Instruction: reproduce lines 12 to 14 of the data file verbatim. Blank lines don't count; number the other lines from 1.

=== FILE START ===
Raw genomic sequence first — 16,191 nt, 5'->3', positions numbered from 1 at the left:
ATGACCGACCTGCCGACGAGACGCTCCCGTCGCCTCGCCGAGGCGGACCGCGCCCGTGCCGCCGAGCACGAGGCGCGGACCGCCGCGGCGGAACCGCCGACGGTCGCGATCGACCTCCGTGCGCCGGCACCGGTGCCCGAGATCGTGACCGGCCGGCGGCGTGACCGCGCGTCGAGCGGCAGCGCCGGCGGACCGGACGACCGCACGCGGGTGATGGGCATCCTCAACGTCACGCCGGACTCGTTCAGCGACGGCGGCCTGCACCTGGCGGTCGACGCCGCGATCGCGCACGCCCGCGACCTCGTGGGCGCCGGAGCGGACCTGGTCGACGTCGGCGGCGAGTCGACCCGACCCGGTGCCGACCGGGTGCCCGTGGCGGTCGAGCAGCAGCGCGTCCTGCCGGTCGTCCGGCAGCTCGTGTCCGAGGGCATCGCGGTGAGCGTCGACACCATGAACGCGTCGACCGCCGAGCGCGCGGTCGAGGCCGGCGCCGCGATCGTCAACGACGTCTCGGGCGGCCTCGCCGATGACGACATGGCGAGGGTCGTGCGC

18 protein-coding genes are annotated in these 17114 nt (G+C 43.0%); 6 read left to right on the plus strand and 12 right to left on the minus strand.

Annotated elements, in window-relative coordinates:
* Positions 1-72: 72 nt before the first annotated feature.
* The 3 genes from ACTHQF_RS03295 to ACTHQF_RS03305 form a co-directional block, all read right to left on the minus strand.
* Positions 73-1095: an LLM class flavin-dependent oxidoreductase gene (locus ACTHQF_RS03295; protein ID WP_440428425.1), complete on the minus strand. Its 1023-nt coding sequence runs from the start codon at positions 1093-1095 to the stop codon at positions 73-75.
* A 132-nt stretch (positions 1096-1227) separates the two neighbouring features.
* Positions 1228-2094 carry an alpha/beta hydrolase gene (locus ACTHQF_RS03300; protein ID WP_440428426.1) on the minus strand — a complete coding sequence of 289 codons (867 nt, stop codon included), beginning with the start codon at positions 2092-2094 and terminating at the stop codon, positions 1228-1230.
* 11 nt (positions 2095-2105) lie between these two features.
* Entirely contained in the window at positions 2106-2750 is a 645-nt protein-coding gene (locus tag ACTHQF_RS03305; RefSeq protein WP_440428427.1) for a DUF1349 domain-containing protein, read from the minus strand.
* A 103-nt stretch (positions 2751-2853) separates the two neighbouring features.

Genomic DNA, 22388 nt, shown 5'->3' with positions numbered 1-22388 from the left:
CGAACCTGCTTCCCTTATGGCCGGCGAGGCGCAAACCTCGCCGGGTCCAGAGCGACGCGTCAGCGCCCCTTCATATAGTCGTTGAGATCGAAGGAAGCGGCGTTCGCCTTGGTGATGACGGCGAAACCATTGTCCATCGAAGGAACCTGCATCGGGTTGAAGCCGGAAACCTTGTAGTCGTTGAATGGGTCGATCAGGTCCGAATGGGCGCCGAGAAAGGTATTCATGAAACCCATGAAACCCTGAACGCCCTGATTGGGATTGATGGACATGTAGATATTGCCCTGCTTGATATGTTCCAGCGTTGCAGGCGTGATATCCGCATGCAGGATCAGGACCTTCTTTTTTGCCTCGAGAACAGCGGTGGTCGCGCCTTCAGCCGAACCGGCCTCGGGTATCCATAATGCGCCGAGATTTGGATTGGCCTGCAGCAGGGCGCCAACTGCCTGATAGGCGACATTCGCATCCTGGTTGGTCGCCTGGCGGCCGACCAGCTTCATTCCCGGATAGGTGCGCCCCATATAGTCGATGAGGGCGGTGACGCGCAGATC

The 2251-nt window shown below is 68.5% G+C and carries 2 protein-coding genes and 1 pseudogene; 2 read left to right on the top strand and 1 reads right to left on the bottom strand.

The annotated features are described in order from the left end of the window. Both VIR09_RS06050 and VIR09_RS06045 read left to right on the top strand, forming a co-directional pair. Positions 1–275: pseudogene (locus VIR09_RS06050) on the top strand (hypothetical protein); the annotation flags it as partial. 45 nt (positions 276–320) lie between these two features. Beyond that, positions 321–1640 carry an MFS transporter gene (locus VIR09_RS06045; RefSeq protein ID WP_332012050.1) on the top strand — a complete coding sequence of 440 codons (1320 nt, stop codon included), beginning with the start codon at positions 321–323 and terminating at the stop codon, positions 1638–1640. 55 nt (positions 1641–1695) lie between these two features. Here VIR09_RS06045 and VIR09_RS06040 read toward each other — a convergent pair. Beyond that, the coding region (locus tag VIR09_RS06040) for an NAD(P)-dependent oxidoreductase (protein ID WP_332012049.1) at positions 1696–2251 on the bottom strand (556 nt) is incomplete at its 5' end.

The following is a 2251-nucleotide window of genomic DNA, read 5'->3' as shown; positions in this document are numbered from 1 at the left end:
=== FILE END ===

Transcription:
* A 103-nt stretch (positions 2751-2853) separates the two neighbouring features.

Genomic DNA, 22388 nt, shown 5'->3' with positions numbered 1-22388 from the left:
CGAACCTGCTTCCCTTATGGCCGGCGAGGCGCAAACCTCGCCGGGTCCAGAGCGACGCGTCAGCGCCCCTTCATATAGTCGTTGAGATCGAAGGAAGCGGCGTTCGCCTTGGTGATGACGGCGAAACCATTGTCCATCGAAGGAACCTGCATCGGGTTGAAGCCGGAAACCTTGTAGTCGTTGAATGGGTCGATCAGGTCCGAATGGGCGCCGAGAAAGGTATTCATGAAACCCATGAAACCCTGAACGCCCTGATTGGGATTGATGGACATGTAGATATTGCCCTGCTTGATATGTTCCAGCGTTGCAGGCGTGATATCCGCATGCAGGATCAGGACCTTCTTTTTTGCCTCGAGAACAGCGGTGGTCGCGCCTTCAGCCGAACCGGCCTCGGGTATCCATAATGCGCCGAGATTTGGATTGGCCTGCAGCAGGGCGCCAACTGCCTGATAGGCGACATTCGCATCCTGGTTGGTCGCCTGGCGGCCGACCAGCTTCATTCCCGGATAGGTGCGCCCCATATAGTCGATGAGGGCGGTGACGCGCAGATC